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Puerto Rico and USVI Hurricane Response

The Department of Defense (DoD) reported today an increase in personnel deployed to Puerto Rico to assist in the hurricane relief efforts from 4,600 to 6,400.  It’s so ironic that roughly exactly a year ago the DoD was wrapping up relief efforts in Haiti where an estimated 1.4 million affected by Hurricane Matthew.  In that effort, 600,000 pounds of critical supplies including food, water, shelter material, cholera kits” and other medical necessities.

Right now, one of the key controversies engulfing the White House is the intensity of support for the U.S. territories of Puerto Rico and the U.S. Virgin Islands. in the wake of Hurricanes Maria, the most powerful hurricane to hit the area in 90 years.  Right now Puerto Rico is reported to still have 3.4 million people still without electrical power after 10 days.  It is great to know that the following resources have been reported to be working or on the way:

– Fifty-two tilt/rotary-wing aircraft are taking part in efforts, according to the Pentagon.

– A Defense Logistics Agency shipment of 100 trucks with diesel and fuel will arrive in next few days.

– The Defense Logistics Agency is preparing to distribute potentially 160 million meals in 30 days.

– By Friday, 15,000 gallons of propane were expected to arrive in Puerto Rico.

– On Thursday, a C-5C aircraft landed with a generator to help radar approach operations, the Pentagon said.

– There are 4,000 people working to restore electricity and private U.S. companies will be bringing in 1,000 additional workers this weekend, the Puerto Rico Electric Power Authority (PREPA) said.

– Only 5 percent of the electricity grid had been restored by Saturday, FEMA officials said.

– About 50 percent of people on the island had access to water onFriday, according to FEMA.

– The U.S. Army Corps of Engineers has completed a damage assessment at the Guajataca dam and repairs are scheduled to begin on Sunday and Monday.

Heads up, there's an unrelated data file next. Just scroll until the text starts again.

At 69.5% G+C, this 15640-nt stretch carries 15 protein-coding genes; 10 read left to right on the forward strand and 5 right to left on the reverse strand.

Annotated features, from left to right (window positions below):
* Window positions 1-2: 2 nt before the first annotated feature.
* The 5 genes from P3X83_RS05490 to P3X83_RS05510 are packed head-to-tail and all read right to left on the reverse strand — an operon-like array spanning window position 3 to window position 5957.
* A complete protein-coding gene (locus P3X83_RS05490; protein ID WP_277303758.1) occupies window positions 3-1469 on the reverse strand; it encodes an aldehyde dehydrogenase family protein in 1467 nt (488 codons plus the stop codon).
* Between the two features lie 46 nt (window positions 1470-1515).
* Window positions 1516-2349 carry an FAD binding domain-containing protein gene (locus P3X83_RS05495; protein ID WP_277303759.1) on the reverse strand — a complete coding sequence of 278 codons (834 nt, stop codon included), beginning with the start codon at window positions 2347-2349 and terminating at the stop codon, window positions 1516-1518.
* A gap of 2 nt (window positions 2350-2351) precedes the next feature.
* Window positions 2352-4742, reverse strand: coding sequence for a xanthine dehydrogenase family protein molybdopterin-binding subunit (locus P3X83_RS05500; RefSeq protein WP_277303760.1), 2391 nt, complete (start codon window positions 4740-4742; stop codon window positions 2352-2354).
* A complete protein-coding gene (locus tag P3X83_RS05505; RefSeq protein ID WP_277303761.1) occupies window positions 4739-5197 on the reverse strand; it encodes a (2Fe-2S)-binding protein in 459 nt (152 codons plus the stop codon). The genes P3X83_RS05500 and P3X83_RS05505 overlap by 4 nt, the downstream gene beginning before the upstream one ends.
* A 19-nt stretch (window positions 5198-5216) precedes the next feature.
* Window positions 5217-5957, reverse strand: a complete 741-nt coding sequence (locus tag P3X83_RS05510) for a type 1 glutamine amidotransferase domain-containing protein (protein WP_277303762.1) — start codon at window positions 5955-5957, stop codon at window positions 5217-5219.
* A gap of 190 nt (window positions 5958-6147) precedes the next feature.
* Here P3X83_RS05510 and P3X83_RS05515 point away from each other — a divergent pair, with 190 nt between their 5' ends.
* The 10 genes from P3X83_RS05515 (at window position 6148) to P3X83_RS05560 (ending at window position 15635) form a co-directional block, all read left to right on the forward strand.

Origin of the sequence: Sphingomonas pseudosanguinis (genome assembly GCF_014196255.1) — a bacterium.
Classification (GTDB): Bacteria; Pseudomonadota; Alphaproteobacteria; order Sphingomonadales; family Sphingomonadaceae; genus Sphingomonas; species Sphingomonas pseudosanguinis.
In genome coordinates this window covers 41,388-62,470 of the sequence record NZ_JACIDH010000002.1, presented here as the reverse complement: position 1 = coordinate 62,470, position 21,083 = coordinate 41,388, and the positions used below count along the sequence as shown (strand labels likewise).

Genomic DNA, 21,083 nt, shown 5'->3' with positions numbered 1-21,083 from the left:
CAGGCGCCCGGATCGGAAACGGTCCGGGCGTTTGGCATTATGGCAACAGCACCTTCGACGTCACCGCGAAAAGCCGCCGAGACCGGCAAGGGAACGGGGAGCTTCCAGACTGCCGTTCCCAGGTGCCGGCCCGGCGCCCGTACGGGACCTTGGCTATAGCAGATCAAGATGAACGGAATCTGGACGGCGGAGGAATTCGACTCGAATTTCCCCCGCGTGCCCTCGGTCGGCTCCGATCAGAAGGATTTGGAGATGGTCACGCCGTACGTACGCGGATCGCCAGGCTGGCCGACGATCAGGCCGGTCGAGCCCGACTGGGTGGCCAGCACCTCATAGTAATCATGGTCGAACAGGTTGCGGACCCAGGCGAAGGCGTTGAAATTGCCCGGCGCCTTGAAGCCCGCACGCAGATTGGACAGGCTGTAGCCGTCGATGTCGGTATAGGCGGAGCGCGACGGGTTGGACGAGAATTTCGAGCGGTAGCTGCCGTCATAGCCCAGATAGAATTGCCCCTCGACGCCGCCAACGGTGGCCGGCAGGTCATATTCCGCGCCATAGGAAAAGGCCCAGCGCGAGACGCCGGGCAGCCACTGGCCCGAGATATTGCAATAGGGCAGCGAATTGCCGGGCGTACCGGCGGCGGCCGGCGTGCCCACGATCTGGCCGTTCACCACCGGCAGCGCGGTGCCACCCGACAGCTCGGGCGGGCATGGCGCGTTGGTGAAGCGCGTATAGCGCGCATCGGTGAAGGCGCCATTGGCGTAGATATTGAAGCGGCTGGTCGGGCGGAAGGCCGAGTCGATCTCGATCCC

– The dam’s spillway continues to erode following 2 to 3 inches (5 to 7.5 cm) of rain over the past day, with another 2 to 4 inches each day over the next two days expected, the military said, citing the National Oceanic and Atmospheric Administration.

– The Pentagon said eight airports are open and one is still closed.

– Five of the six FEMA-priority sea ports are open or open with restrictions, according the U.S. military.

– A Pentagon release, citing FEMA, said 851 of 1100 retail gas stations had re-opened by Saturday morning.

– About 90 percent of cell phone sites on the island remain out of commission, according to the U.S. Federal Communications Commission.

– About 33 percent of the overall telecommunications network had been restored as of Saturday afternoon, FEMA said.

– According to a Pentagon update, which cites FEMA, 59 of the island’s 69 hospitals were fully or partially open and five were closed. Five other hospitals not yet assessed by the military do not provide emergency care.

Stats per Reuters SEPTEMBER 30, 2017 / 7:11 PM

These stats and efforts seem to be horribly timed as the anticipated landfall of the hurricane was predicted well ahead of time.  This is a public affairs nightmare.  With all the resources now being dispatched to Puerto Rico, you would have to ask, what did the initial damage assessments include?  24 hours after the hurricane passed over Puerto Rico and the USVI, how long was it before the first steps taken to put disaster relief efforts in motion from the National Guard, FEMA, U.S. Northern Command, etc.  Has the response been given a bad rap in social media and by mainstream news organizations, or has the governments response really been piss poor?

Posted by Vernon Logan


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